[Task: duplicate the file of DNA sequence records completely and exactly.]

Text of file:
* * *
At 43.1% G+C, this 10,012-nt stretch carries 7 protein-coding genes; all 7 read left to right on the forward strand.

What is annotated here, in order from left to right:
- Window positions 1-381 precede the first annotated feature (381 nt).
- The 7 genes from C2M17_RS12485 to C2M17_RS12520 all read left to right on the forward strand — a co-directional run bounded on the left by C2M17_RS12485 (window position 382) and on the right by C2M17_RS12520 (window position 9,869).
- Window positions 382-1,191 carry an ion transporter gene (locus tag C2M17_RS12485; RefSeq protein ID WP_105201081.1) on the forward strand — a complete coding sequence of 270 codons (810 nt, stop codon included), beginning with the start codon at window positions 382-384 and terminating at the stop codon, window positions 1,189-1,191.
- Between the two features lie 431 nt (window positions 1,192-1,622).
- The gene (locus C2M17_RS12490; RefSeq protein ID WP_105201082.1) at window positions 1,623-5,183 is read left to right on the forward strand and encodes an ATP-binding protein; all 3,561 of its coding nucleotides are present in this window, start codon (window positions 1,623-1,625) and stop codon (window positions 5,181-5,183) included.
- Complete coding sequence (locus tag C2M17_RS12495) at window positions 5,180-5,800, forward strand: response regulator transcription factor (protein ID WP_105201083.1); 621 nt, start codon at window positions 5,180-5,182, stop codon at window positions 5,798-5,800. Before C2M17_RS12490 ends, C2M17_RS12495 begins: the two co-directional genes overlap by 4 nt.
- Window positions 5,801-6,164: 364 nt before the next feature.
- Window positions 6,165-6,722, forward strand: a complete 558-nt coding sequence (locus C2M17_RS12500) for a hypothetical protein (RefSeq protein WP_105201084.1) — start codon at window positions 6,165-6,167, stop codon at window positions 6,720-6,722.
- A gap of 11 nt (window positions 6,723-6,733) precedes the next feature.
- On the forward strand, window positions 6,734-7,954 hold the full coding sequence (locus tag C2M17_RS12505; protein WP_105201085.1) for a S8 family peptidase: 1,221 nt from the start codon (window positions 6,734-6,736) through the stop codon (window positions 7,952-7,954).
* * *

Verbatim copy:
At 43.1% G+C, this 10,012-nt stretch carries 7 protein-coding genes; all 7 read left to right on the forward strand.

What is annotated here, in order from left to right:
- Window positions 1-381 precede the first annotated feature (381 nt).
- The 7 genes from C2M17_RS12485 to C2M17_RS12520 all read left to right on the forward strand — a co-directional run bounded on the left by C2M17_RS12485 (window position 382) and on the right by C2M17_RS12520 (window position 9,869).
- Window positions 382-1,191 carry an ion transporter gene (locus tag C2M17_RS12485; RefSeq protein ID WP_105201081.1) on the forward strand — a complete coding sequence of 270 codons (810 nt, stop codon included), beginning with the start codon at window positions 382-384 and terminating at the stop codon, window positions 1,189-1,191.
- Between the two features lie 431 nt (window positions 1,192-1,622).
- The gene (locus C2M17_RS12490; RefSeq protein ID WP_105201082.1) at window positions 1,623-5,183 is read left to right on the forward strand and encodes an ATP-binding protein; all 3,561 of its coding nucleotides are present in this window, start codon (window positions 1,623-1,625) and stop codon (window positions 5,181-5,183) included.
- Complete coding sequence (locus tag C2M17_RS12495) at window positions 5,180-5,800, forward strand: response regulator transcription factor (protein ID WP_105201083.1); 621 nt, start codon at window positions 5,180-5,182, stop codon at window positions 5,798-5,800. Before C2M17_RS12490 ends, C2M17_RS12495 begins: the two co-directional genes overlap by 4 nt.
- Window positions 5,801-6,164: 364 nt before the next feature.
- Window positions 6,165-6,722, forward strand: a complete 558-nt coding sequence (locus C2M17_RS12500) for a hypothetical protein (RefSeq protein WP_105201084.1) — start codon at window positions 6,165-6,167, stop codon at window positions 6,720-6,722.
- A gap of 11 nt (window positions 6,723-6,733) precedes the next feature.
- On the forward strand, window positions 6,734-7,954 hold the full coding sequence (locus tag C2M17_RS12505; protein WP_105201085.1) for a S8 family peptidase: 1,221 nt from the start codon (window positions 6,734-6,736) through the stop codon (window positions 7,952-7,954).